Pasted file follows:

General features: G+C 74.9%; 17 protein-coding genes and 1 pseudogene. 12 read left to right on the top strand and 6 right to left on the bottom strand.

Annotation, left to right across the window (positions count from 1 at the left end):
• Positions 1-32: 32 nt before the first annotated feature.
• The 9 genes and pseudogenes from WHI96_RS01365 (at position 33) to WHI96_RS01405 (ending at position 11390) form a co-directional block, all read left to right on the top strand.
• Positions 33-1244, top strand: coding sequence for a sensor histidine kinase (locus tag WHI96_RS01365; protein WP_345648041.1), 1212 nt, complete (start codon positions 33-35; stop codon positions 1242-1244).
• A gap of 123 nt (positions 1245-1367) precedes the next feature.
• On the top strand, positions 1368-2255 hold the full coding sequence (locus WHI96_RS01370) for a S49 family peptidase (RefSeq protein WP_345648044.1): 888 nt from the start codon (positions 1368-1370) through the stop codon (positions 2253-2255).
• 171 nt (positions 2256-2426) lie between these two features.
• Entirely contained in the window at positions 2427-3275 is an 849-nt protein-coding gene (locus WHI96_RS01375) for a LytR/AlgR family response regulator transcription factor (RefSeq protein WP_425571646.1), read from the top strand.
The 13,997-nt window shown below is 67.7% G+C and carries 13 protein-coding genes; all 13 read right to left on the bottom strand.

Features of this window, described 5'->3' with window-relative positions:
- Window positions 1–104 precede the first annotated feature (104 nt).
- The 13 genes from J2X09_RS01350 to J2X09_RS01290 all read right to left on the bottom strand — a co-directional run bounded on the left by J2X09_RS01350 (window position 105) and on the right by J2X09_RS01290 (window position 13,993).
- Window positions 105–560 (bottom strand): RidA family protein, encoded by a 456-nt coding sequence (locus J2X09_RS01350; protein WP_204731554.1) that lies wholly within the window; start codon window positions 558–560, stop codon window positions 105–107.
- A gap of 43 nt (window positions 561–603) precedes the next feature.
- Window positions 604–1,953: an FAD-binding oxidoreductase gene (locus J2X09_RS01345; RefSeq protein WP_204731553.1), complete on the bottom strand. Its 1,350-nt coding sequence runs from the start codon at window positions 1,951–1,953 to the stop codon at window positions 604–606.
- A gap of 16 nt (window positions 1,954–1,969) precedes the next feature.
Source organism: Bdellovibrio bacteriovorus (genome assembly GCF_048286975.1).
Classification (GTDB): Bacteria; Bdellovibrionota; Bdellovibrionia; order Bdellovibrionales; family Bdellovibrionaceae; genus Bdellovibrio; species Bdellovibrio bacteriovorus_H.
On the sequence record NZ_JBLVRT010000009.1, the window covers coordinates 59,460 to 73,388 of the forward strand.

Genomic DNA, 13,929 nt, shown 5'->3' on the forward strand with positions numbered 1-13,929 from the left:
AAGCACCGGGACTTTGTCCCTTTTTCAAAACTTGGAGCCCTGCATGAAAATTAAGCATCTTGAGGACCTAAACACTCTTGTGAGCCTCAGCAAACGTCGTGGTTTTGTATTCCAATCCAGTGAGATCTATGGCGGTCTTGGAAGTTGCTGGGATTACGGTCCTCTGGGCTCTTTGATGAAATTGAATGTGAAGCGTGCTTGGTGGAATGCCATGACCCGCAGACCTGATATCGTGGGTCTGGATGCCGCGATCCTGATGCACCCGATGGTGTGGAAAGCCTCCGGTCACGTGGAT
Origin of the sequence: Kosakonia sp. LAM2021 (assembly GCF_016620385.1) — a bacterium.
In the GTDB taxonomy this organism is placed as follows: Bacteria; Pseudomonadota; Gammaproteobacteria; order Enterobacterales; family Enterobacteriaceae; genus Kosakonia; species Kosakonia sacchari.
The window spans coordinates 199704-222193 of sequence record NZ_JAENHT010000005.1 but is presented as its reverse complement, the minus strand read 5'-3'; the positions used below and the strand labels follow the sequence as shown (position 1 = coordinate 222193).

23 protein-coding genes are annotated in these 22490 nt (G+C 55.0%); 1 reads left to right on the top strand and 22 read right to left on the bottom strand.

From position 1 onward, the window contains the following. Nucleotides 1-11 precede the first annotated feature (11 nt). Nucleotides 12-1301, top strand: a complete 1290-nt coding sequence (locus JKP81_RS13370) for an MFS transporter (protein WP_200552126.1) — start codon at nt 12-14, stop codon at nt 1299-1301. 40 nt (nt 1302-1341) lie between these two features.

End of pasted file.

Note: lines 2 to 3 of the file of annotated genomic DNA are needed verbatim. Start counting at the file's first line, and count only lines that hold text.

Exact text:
Annotation, left to right across the window (positions count from 1 at the left end):
• Positions 1-32: 32 nt before the first annotated feature.